A Message from the Principals in Response to COVID-19 Read More
by Michael McCloskey, Principal, AIA, LEED AP BD+C
At a time when society must embrace social distancing in response to the COVID-19 pandemic, and many colleges and universities have shuttered as a preventative measure to the spread of the disease, it might seem strange to discuss how design can integrate college towns and campuses – thus bringing these communities closer together.
However, we at Bernardon remain optimistic that we as a society will overcome COVID-19 within the coming months and that soon America’s universities and college towns can continue to connect, so that their student bodies and communities will continue to thrive. This article serves to explore how architecture and urban design will be catalysts to this revitalization.
Whether jetting to and from class or relaxing during an evening stroll, the college campus is a major part of the academic experience. Yet, the value of a higher education institution extends beyond the confines of the campus green. When selecting an institution for education or employment, prospective students, faculty, and staff also take into consideration its surrounding community and the manner in which the community responds to the educational institution.
With many campuses continuing to expand within the existing urban fabric of the towns, suburbs, and cities that surround them, this blending of campus and college town has become paramount to the success of both the higher education institution and the community as a whole.
Through the design and placement of buildings that promote connection, architects and urban designers can create built environments that serve to help both the campus and community to thrive. With a focus on connecting major corridors, encouraging walkability, and maintaining the essence of the community, these built environments can help to attract top talent to the campus, provide resources to help the community thrive, and overall, ensure a richer experience for all.
Revitalizing Major Corridors
In approaching the design of a successful framework, it’s vital to seek out areas that present opportunities for growth. As many college towns are built around a main corridor wherein both the student body and surrounding community often travel, this corridor serves as a means for growth and connection. In a recent design, Bernardon applied this concept to a college town corridor revitalization. By acknowledging the correlative relationship between the educational institution and its community, and through thoughtful placement of projects that addresses this relationship, we were able to create a solution that was mutually beneficial. Proposing projects along the existing corridor – including, but not limited to, student and multifamily housing, family-friendly businesses, and hotels – will address the needs of both the campus and community. Furthermore, enhancing these main corridors will increase the traffic flow between the respective environments and encourage integration between the campus and community.
However, adding these types of projects to the existing fabric of the community is not enough. To ensure that these projects integrate the campus and community, they need to provide opportunities for the varying populations to access them. One way to do this is by encouraging walkability through their design. In a current project located near the campus of a major Mid-Atlantic university, Bernardon created a hospitality solution that provides lodging located at the center of the college town’s Main Street – a major thoroughfare that abuts the campus green – thus creating an accessible point that immerses visitors with the campus environment. By designing a density-rich, concentrated project that scales vertically, the project will not only blend within the community’s existing urban fabric, it will reduce sprawl and the need for access by car. Moreover, by reducing the need for car use, the project will be sustainable and the community will experience less traffic congestion and vehicular emissions. While focusing on each of the edges of campus and main streets, we create intersections for interactions.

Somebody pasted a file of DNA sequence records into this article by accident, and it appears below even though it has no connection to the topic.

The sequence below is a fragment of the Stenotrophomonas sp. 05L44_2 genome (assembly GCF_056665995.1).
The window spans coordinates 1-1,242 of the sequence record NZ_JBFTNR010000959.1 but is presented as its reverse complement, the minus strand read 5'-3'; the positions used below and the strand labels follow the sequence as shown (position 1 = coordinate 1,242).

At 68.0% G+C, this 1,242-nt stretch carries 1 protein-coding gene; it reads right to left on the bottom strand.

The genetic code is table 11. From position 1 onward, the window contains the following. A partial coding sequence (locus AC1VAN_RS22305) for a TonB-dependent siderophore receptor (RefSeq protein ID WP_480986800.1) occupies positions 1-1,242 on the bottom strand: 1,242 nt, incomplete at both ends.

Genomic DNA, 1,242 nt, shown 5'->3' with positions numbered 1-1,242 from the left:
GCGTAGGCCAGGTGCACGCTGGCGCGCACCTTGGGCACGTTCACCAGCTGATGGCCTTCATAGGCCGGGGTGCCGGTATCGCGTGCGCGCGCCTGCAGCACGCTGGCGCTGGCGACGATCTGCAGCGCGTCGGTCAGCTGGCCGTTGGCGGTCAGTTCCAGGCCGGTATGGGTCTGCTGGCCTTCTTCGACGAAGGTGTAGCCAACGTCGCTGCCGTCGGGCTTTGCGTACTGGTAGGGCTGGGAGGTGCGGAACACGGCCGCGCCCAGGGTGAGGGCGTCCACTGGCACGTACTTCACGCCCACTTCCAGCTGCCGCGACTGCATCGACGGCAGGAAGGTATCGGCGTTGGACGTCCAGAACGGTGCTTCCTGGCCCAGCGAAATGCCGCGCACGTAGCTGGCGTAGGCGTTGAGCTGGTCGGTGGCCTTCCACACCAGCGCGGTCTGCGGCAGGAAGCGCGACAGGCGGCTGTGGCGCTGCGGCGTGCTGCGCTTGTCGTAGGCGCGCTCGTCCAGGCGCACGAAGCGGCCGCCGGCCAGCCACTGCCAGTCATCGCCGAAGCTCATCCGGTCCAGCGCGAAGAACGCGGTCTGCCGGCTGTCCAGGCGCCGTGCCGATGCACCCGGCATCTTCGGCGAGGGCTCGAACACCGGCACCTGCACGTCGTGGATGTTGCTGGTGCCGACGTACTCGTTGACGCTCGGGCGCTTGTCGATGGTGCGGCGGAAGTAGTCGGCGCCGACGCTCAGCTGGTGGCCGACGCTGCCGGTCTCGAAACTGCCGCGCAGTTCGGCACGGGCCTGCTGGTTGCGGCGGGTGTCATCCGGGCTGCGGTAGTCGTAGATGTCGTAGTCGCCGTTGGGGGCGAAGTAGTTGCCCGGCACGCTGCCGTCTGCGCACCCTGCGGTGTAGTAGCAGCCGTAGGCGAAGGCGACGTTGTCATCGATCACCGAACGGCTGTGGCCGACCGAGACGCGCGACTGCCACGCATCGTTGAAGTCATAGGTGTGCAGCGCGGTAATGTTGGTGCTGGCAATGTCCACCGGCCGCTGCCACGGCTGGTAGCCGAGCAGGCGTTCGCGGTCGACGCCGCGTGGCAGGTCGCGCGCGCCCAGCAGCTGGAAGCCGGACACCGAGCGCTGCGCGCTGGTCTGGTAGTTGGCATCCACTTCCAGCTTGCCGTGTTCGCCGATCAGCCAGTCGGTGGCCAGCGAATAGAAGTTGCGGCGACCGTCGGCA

Maintaining the Essence of the Community
While new development is often needed in a revitalization effort centered around campus and community integration, it’s key to also acknowledge opportunities for maintaining the essence of the community. This can include maintaining its scale and feel, and identifying opportunities for historic preservation and adaptive reuse – especially within higher education campuses and communities that have existing historic buildings. In one of our historic preservation projects at a major university, a 1926 Georgian-style home was renovated to provide new space for graduate student services and for the School of Public Policy & Administration. The renovations to the home, which had been gifted to the university in 1966 and had been used for a variety purposes, included exterior renovations that served to improve and maintain the stately, classical aesthetic that the home shared with many of the nearby academic buildings on campus. It’s through efforts such as these, that we as designers are able to honor the longstanding history and legacy of these existing environments and help to bolster their integration to help carry their academic communities forward.
In an effort to revitalize a campus and its surrounding community, creating a vibrant and walkable downtown will support the institution’s abilities to recruit and retain top talent, and in exchange, serve to help spur economic growth within the community. Enabling pedestrian access, creating growth pockets, engaging with partners that will support the values of both the academic and civic environment, and providing design that honors the existing character and essence of both environments will serve to aid in revitalization and continued growth.< Return to Blog